Anaplasma platys in the dog. DNA was extracted
following the Wizard genomic DNA isolation kit
(Promega, USA). A primer set, S8FE (5′- GGA ATT CAG
AGT TGG ATC MTG GYT CAG -3′) and B-GA1B (5′- CGG
GAT CCC GAG TTT GCC GGG ACT TCT -3′), which
amplify the 16S rRNA gene (11), was used in the first
round of PCR. This was followed by the second round
PCR using an A. platys-specific primer PLATYS-F (5′- AAG
TCG AAC GGA TTT TTG TCG TAG CTT -3) (12) with
some modification and an Ehrlichia genus-specific primer
HE3 (5-CTT-ATT-ATT-CCA-TGC-TGC-AG-3) (13). PCR
conditions were as described previously (12,13).
The dog was found to be free of other blood parasites
(Hepatozoon canis, Haemobartonella canis, Babesia spp.
and E. canis) upon examination of Giemsa-stained blood
smears. Leishmania antibodies, as determined by IFAT,
Figure 1a-d. Basophilic inclusions of A. platys within the platelets on peripheral blood smears from a dog.
280
B. ULUTAfi, G. BAYRAMLI, T. KARAGENÇ
were also absent. The dog was given 5 mg/kg doxycycline
(Monodox, Deva) twice daily for 21 days and responded
to the treatment within 48 h. No inclusions were
determined in blood platelets upon microscopic
examination of the smears during the second day’s
examination. The dog’s condition continued to improve
and the animal showed an improved tolerance to exercise
and an increased appetite, but had mild anaemia 21 days
after the treatment. Bodyweight had increased to 4.7 kg.
Therefore, haematological and biochemical analyses were
performed for 16 weeks for a possible relapse.
Moreover, the thrombocytopaenia determined before
treatment was no longer observed.
Results and Discussion
Although canine A. platys infection in Turkey has been
demonstrated by nested PCR before, there have not been
any clinical case reports of A. platys infection in dogs.
Thus the pathogenesis of A. platys in Turkey is unknown.
In this study, we found direct evidence of A. platys
infection in a dog in the west Aegean region in Turkey by
demonstrating inclusions of the agent on blood smears.
The DNA of the agent was also analysed to confirm the A.
platys infection in the dog. To detect A. platys inclusions
on the smears of peripheral blood is known to be difficult
and time consuming, because inclusions usually occur
transiently and in low numbers (2). Inokuma et al. (6)
demonstrated that 1 of 6 A. platys infected dogs had
inclusions in peripheral blood platelets and 5% of the
platelets had such inclusions. On the day of presentation,
in the dog described here, 9% of the platelets had
inclusions. Acute A. platys infection is characterised by a
parasitaemia of platelets followed by episodes of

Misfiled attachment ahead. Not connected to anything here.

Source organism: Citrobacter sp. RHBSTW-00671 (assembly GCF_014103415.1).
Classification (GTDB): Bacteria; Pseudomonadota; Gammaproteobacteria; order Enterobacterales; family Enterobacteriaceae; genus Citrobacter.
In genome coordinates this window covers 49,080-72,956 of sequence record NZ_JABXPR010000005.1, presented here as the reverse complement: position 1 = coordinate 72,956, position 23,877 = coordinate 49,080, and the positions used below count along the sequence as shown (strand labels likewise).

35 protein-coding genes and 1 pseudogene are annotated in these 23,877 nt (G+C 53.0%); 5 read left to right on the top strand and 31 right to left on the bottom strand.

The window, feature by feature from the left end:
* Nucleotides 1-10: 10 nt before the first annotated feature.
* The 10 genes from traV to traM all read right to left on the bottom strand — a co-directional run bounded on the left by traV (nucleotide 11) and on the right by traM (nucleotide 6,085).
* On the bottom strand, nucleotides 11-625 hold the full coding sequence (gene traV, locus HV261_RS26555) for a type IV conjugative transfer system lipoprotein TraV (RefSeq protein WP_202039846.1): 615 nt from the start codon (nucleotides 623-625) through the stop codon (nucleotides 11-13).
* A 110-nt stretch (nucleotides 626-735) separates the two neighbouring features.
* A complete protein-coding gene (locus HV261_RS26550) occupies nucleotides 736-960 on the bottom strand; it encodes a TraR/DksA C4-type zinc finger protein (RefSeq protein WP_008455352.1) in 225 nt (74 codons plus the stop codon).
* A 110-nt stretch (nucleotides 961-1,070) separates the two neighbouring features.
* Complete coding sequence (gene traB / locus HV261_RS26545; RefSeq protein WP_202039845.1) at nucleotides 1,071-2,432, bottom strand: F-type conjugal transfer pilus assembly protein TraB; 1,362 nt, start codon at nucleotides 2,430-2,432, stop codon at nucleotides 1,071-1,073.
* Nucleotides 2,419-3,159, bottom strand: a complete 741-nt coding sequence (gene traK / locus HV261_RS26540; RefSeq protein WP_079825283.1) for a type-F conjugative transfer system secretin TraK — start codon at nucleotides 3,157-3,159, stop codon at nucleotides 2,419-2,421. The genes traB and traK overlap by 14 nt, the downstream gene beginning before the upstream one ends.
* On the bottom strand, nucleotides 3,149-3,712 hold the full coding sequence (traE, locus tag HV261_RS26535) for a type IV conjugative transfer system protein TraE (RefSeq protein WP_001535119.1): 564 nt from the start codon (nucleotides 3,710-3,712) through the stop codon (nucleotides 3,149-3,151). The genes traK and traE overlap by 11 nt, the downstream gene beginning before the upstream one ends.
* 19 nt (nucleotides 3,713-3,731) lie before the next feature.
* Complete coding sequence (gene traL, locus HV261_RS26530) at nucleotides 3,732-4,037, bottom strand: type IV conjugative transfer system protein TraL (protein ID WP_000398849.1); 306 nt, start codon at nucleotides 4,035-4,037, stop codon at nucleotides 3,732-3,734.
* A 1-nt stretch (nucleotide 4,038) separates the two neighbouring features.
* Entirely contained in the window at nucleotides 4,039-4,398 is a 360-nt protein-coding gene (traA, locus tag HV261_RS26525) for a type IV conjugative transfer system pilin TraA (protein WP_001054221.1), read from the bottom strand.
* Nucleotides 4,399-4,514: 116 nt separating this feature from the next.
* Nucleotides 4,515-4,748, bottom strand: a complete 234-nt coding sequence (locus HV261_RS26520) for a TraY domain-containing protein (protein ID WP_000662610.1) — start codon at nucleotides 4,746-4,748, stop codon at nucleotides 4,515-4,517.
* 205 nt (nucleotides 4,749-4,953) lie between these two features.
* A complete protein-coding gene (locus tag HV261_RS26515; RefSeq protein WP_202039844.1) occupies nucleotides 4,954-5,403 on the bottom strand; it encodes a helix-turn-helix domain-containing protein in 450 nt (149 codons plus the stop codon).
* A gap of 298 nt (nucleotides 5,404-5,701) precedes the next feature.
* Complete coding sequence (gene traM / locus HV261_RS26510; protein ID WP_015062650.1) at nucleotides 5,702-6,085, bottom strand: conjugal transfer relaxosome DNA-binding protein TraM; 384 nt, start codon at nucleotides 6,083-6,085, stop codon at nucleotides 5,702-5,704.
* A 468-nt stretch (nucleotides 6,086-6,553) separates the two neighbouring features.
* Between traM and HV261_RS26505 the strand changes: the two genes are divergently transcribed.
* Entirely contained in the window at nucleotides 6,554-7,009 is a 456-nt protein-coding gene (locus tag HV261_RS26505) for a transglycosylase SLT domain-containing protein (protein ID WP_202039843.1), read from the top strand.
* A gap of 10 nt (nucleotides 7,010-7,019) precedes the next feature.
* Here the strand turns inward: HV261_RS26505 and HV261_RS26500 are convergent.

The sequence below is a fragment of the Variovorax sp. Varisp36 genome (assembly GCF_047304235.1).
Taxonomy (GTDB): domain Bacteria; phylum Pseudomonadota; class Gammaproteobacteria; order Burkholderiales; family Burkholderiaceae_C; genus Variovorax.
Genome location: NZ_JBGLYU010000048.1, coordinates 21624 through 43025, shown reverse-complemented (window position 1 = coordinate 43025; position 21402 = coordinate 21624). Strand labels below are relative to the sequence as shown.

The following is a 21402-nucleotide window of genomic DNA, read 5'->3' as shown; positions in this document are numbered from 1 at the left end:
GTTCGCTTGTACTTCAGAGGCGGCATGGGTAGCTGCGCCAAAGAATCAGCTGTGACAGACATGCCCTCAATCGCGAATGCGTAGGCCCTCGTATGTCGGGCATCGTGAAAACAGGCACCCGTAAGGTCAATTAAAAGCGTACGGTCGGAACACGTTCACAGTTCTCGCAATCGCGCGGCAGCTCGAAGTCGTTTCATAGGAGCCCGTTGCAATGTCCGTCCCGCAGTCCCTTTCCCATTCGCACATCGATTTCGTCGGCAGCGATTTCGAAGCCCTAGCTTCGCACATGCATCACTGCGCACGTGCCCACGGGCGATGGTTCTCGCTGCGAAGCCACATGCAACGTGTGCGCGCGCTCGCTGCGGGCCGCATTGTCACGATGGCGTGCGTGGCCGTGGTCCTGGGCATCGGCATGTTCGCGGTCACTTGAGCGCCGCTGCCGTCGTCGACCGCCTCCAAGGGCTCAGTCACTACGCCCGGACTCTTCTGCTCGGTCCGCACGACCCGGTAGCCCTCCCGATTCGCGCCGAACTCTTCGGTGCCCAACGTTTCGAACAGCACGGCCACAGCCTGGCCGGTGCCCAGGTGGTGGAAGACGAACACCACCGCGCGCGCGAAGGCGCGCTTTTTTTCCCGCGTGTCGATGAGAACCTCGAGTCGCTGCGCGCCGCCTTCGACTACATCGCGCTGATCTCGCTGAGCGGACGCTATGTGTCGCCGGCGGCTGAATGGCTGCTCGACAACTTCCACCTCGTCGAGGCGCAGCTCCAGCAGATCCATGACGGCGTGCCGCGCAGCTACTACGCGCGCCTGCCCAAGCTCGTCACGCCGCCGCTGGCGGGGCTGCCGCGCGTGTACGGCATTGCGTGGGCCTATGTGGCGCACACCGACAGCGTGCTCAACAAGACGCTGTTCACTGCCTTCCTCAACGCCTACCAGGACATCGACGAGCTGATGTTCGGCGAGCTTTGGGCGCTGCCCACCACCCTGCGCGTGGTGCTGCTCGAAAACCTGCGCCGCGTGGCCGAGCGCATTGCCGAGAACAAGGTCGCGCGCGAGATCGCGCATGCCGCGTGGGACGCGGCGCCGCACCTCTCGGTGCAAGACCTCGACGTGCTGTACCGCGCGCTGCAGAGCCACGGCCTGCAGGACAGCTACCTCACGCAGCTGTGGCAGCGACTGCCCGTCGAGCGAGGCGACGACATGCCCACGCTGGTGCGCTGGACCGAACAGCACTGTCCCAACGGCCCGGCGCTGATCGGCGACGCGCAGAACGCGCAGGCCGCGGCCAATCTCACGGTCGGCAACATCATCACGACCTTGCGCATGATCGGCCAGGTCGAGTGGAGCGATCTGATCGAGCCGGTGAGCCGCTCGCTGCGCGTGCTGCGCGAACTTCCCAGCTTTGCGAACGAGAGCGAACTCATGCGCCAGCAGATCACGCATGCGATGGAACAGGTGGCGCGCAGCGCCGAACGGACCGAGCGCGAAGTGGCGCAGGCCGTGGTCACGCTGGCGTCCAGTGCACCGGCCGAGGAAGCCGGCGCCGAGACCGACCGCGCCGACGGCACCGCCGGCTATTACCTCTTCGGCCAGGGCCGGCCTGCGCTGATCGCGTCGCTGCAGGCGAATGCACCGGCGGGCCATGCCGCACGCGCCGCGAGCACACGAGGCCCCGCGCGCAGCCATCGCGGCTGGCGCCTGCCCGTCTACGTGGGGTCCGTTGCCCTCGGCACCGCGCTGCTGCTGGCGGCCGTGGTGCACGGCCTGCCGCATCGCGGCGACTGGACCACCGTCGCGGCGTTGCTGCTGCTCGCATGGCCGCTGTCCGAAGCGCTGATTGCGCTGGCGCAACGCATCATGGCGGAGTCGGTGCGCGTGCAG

thrombocytopaenia that occur cyclically at 7- to 14-day
intervals (1). Most reports have indicated that infected
dogs are generally not affected clinically and rarely show
signs of significant haemorrhage even with platelet
counts as low as 20 × 109/l or less. Within a few days the
platelet count begins to rise again to normal levels only to
fall again 1 to 2 weeks later (14). In the present case,
according to the history, the dog had shown some of the
clinical symptoms such as intermittent fever, weakness,
and inappetence and transient recovery 4 times in 5
months, periodically. In accordance with previous reports
(1,3-5), marked thrombocytopaenia was determined in
this case before the treatment. Furthermore, anaemia—
a non-specific finding for A. platys infection—was also
determined. This situation could be explained by the
chronic inflammatory condition as reported previously
(8,15). In conclusion, this is the first case of A. platys
infection in a dog in Turkey.
References
1.
Harvey, J.W., Simpson, C.F., Gaskin, J.M.: Cyclic
thrombocytopenia induced by a Rickettsia-like agent in dogs. J.
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2.
Hoskins, J.D.: Ehrlichial diseases of dogs: diagnosis and
treatment. Canine Pract., 1991; 16: 13-21.
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Baker, D.C., Simpson, M., Gaunt, S.D., Corstvet, R.E.: Acute
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Kontos, V.I., Papadopoulos, O., French, T.W.: Natural and
experimental canine infections with a Greek strains of Ehrlichia
platys. Vet. Clin. Pathol., 1991; 20: 101-105.
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Oura, C.A.L., Bishop, R.P., Wampande, E.M., Lubega, G.W., Tait,
A.: Application of a reverse line blot assay to the study of
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First Case of Anaplasma (Ehrlichia) platys Infection in a Dog in Turkey
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Inokuma, H., Ohno, K., Onishi, T., Raoult, D., Brouqui, P.:
Detection of ehrlichial infection by PCR in dogs from Yamaguchi
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Murphy, G.L., Ewing, S.A., Whitworth, L.C., Fox, J.C., Kocan,
A.A.: A molecular and serologic survey of Ehrlichia canis, E.